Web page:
Here’s what’s up in the world of TV for Sunday, October 12. All times are Eastern.
The Affair (Showtime, 10 p.m.): From In Treatment alumni Sarah Treem and Hagai Levi comes a story of infidelity told from the differing perspectives of the people involved. Dominic West and Ruth Wilson cheat on their native accents to respectively play the New York City teacher and Montauk waitress sneaking around behind the backs of Maura Tierney and Joshua Jackson. Carrie Raisler can’t believe anyone could do something so heartless to poor Joshua Jackson—though she’s still smarting over sleights that Pacey Witter endured more than a decade (and a whole WB) ago.
America’s Funniest Home Videos (ABC, 7 p.m.): The Simpsons isn’t the only long-running show celebrating its 25th anniversary this fall: AFV hits the quarter-century mark with this season premiere. Oh, the red, white, and blue, the funny things you do—and do and do and do and do and do and do, though you’d think you’d have learned by now to do those things further away from a camera.
The Walking Dead (AMC, 9 p.m.): “Rick and the group find themselves in a vulnerable situation in the season five opener” goes the synopsis—which also doubles as a readymade description for any past or future installments of The Walking Dead.
TV Club Classic
The Simpsons (Classic): Hank Scorpio welcomes TV Club Classic into his lair, like a nobleman welcomes his guest. With a free dental care and a stock plan that helps Erik Adams invest? Just beware of his generous pension, plus three week’s paid vacation each year—and on Fridays the lunchroom serves hot dogs and burgers and beer! (Erik Adams loves German beer!)
What else is on
Long Island Medium (TLC, 9 p.m.)/Talking Dead (AMC, 10:01 p.m.): Though you can’t really tell from the titles, only one of these shows is about communicating with the departed. (Though it’s not Theresa Caputo’s fault that she can’t reach out to Walking Dead cast members whose characters have been killed.)
Hulk And The Agents Of S.M.A.S.H. (Disney XD, 8 a.m.): It’s called “Planet Hulk,” but this second-season premiere is no animated adaptation of the “What if Hulk was Spartacus?” comic-book arc of the same name. That came out four years ago, and probably isn’t suited for a morning timeslot on a Disney offshoot.
Euros Of Hollywood (Bravo, 9:30 p.m.): Six people who aren’t in California to make friends chase their Hollywood dreams; the title presumably alludes to their horrified reaction upon learning that the Dream Factory doesn’t accept euros.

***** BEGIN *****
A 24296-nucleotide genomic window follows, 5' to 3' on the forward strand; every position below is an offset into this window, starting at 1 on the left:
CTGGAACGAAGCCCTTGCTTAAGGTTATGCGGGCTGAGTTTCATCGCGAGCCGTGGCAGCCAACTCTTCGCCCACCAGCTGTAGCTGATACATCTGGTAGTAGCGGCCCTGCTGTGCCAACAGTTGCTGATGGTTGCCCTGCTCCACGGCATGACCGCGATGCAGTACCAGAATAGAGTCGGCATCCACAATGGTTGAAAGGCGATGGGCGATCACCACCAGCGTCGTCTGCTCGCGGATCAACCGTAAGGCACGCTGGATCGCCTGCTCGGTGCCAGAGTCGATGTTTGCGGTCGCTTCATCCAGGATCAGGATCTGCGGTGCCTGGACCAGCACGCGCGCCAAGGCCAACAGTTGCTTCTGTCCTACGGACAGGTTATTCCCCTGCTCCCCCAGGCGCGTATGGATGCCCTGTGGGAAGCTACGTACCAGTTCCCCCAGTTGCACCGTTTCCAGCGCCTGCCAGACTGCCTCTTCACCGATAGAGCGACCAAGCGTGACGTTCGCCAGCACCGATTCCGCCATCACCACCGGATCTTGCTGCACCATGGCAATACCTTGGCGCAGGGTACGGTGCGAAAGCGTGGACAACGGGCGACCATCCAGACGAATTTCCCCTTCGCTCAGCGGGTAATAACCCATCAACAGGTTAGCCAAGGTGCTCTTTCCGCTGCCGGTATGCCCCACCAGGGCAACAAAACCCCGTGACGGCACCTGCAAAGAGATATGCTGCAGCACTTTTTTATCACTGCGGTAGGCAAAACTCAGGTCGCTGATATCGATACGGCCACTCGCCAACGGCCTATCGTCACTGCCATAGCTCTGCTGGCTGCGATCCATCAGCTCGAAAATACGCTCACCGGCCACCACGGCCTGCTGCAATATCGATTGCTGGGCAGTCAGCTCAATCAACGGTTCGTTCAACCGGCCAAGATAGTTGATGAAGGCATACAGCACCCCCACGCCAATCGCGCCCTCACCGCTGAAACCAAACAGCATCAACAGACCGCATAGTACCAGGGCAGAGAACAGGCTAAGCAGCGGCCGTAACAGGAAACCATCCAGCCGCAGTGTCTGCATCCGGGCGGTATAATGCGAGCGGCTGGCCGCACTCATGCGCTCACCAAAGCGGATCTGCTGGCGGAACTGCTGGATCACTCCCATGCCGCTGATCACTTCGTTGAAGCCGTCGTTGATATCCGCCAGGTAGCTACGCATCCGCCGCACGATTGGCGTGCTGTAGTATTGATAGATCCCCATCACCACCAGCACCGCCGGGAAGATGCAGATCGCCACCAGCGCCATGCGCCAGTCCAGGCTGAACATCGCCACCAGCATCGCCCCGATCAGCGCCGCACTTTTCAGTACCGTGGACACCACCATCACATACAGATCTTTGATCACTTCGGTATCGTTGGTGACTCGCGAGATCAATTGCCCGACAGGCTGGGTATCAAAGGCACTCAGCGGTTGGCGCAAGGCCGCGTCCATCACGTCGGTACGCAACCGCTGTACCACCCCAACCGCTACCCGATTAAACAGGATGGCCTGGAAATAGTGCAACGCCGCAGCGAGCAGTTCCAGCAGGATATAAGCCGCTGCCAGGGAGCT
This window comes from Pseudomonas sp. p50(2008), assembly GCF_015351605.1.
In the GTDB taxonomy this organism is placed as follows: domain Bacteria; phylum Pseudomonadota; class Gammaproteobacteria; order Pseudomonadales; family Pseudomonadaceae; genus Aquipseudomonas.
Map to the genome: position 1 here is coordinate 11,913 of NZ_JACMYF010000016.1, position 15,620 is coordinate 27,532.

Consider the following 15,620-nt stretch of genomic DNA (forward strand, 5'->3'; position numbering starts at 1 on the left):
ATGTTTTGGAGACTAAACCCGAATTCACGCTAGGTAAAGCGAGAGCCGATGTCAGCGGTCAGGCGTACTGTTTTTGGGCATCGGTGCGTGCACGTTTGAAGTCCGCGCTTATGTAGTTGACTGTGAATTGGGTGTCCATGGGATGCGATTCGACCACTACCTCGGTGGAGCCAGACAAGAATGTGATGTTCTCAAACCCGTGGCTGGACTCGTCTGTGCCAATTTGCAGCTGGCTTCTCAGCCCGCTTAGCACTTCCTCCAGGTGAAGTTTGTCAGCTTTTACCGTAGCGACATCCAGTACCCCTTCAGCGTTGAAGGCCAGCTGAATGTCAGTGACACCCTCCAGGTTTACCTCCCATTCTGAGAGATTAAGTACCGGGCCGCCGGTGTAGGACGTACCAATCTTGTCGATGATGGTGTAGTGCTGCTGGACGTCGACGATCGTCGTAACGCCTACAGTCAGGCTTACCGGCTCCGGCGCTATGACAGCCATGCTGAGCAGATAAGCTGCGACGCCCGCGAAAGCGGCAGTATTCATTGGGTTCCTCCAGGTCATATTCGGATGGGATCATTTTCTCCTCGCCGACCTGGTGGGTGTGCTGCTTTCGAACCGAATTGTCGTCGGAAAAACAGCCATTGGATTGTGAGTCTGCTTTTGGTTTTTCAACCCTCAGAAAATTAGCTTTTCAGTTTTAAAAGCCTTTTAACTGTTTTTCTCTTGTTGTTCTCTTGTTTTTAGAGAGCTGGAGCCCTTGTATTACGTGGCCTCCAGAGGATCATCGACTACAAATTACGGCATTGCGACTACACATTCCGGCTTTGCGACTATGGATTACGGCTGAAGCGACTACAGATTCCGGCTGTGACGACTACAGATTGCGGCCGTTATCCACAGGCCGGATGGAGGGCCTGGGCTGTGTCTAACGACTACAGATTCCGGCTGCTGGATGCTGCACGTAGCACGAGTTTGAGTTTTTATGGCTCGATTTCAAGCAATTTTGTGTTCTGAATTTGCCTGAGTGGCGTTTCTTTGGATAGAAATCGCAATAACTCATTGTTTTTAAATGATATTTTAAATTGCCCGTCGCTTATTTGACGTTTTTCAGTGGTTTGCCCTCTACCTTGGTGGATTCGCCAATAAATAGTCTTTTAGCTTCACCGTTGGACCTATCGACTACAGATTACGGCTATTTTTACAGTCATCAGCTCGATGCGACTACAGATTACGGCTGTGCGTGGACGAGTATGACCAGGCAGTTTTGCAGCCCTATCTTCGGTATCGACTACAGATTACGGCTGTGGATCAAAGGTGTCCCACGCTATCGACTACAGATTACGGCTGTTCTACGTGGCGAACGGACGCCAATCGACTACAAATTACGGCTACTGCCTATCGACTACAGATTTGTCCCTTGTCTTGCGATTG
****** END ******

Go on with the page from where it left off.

Shadow Of A Doubt (TMC, 8 p.m.): Alfred Hitchcock’s 1943 film noir explores the extreme lengths some people will go to just so they don’t have to acknowledge that they’re named after a murderous psychopath.
Along Came A Nanny (Hallmark Movie Channel, 9 p.m.): And on the lighter side of noir: Long-time All My Children player and Hallmark Movie regular Cameron Mathison goes undercover as a nanny in order to investigate crimes in a seemingly sleepy neighborhood.
MLB Special: NLCS Game 2: San Francisco at St. Louis (Fox Sports 1, 7:07 p.m.): Rather than risk the disruption of its primetime lineup, Fox has handed down its non-World Series MLB playoff broadcasts to embattled little sibling Fox Sports 1. And then two of the most popular (and most passionately detested) teams in baseball wound up in the NLCS. As they say on Fox when they’re not telecasting baseball playoffs: D’oh.
Tomorrow in TV Club
Not that What’s On Tonight has any objection to pausing the main action to do a little promotion, but we’d like to take a minute to tell you about the new and exciting For Our Consideration essays on tap for tomorrow: One from Noel Murray on the most recent advances in product placement, and another from Marah Eakin about the suddenly timely issues of diversity and Nickelodeon programming. We’ll also have a pre-air review of The CW’s Jane The Virgin and a Random Roles with Wonder Years dad Dan Lauria, who probably wouldn’t mind a plug for the new complete series DVD collection of The Wonder Years. (That was subtle, right?)
In case you missed it
Doctor Who: And with the arrival of “Mummy On The Orient Express,” the United States finally gives in to Foxes-mania. As Alasdair Wilkins learned while watching the episode, one cannot deny the musical/acting force that is Foxes—one must give in fully to Foxes and never look back. Foxes is the piece of you you wish you didn’t need. Foxes is all, and all is Foxes. Foxes.